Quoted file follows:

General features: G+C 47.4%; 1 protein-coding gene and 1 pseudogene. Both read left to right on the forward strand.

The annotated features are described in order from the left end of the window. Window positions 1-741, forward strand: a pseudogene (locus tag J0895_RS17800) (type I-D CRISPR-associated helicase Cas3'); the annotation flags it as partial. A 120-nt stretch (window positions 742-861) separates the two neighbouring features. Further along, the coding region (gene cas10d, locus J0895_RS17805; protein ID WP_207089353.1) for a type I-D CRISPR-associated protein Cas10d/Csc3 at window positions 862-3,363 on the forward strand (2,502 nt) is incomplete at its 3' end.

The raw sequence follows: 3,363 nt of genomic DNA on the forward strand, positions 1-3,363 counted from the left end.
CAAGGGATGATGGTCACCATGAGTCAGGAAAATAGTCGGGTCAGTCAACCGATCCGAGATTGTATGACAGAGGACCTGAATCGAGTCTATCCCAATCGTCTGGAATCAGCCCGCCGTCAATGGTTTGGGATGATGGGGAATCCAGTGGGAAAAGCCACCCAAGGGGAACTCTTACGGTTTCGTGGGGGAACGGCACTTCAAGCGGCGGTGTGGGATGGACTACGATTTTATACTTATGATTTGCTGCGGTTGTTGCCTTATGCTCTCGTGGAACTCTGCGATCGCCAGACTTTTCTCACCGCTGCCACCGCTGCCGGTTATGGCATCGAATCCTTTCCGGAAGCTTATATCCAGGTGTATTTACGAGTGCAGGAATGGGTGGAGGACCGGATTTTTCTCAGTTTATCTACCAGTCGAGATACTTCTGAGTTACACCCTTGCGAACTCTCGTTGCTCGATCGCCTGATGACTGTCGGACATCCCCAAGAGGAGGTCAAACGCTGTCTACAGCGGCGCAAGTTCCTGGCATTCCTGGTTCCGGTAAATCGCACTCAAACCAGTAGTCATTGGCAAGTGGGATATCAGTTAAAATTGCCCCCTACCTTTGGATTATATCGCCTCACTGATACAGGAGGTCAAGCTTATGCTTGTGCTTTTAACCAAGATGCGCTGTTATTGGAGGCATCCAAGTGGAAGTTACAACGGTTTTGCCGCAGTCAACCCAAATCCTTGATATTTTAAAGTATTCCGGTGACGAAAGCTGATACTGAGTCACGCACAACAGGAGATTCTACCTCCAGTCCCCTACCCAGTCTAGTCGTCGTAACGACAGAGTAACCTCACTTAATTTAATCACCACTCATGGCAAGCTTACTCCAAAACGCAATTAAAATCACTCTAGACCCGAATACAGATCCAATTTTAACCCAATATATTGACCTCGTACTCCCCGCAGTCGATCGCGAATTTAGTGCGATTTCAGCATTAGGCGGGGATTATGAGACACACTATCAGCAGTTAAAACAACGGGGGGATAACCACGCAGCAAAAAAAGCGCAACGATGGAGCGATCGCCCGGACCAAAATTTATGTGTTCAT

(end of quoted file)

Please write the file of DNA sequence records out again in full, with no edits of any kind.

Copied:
General features: G+C 47.4%; 1 protein-coding gene and 1 pseudogene. Both read left to right on the forward strand.

The annotated features are described in order from the left end of the window. Window positions 1-741, forward strand: a pseudogene (locus tag J0895_RS17800) (type I-D CRISPR-associated helicase Cas3'); the annotation flags it as partial. A 120-nt stretch (window positions 742-861) separates the two neighbouring features. Further along, the coding region (gene cas10d, locus J0895_RS17805; protein ID WP_207089353.1) for a type I-D CRISPR-associated protein Cas10d/Csc3 at window positions 862-3,363 on the forward strand (2,502 nt) is incomplete at its 3' end.

The raw sequence follows: 3,363 nt of genomic DNA on the forward strand, positions 1-3,363 counted from the left end.
CAAGGGATGATGGTCACCATGAGTCAGGAAAATAGTCGGGTCAGTCAACCGATCCGAGATTGTATGACAGAGGACCTGAATCGAGTCTATCCCAATCGTCTGGAATCAGCCCGCCGTCAATGGTTTGGGATGATGGGGAATCCAGTGGGAAAAGCCACCCAAGGGGAACTCTTACGGTTTCGTGGGGGAACGGCACTTCAAGCGGCGGTGTGGGATGGACTACGATTTTATACTTATGATTTGCTGCGGTTGTTGCCTTATGCTCTCGTGGAACTCTGCGATCGCCAGACTTTTCTCACCGCTGCCACCGCTGCCGGTTATGGCATCGAATCCTTTCCGGAAGCTTATATCCAGGTGTATTTACGAGTGCAGGAATGGGTGGAGGACCGGATTTTTCTCAGTTTATCTACCAGTCGAGATACTTCTGAGTTACACCCTTGCGAACTCTCGTTGCTCGATCGCCTGATGACTGTCGGACATCCCCAAGAGGAGGTCAAACGCTGTCTACAGCGGCGCAAGTTCCTGGCATTCCTGGTTCCGGTAAATCGCACTCAAACCAGTAGTCATTGGCAAGTGGGATATCAGTTAAAATTGCCCCCTACCTTTGGATTATATCGCCTCACTGATACAGGAGGTCAAGCTTATGCTTGTGCTTTTAACCAAGATGCGCTGTTATTGGAGGCATCCAAGTGGAAGTTACAACGGTTTTGCCGCAGTCAACCCAAATCCTTGATATTTTAAAGTATTCCGGTGACGAAAGCTGATACTGAGTCACGCACAACAGGAGATTCTACCTCCAGTCCCCTACCCAGTCTAGTCGTCGTAACGACAGAGTAACCTCACTTAATTTAATCACCACTCATGGCAAGCTTACTCCAAAACGCAATTAAAATCACTCTAGACCCGAATACAGATCCAATTTTAACCCAATATATTGACCTCGTACTCCCCGCAGTCGATCGCGAATTTAGTGCGATTTCAGCATTAGGCGGGGATTATGAGACACACTATCAGCAGTTAAAACAACGGGGGGATAACCACGCAGCAAAAAAAGCGCAACGATGGAGCGATCGCCCGGACCAAAATTTATGTGTTCAT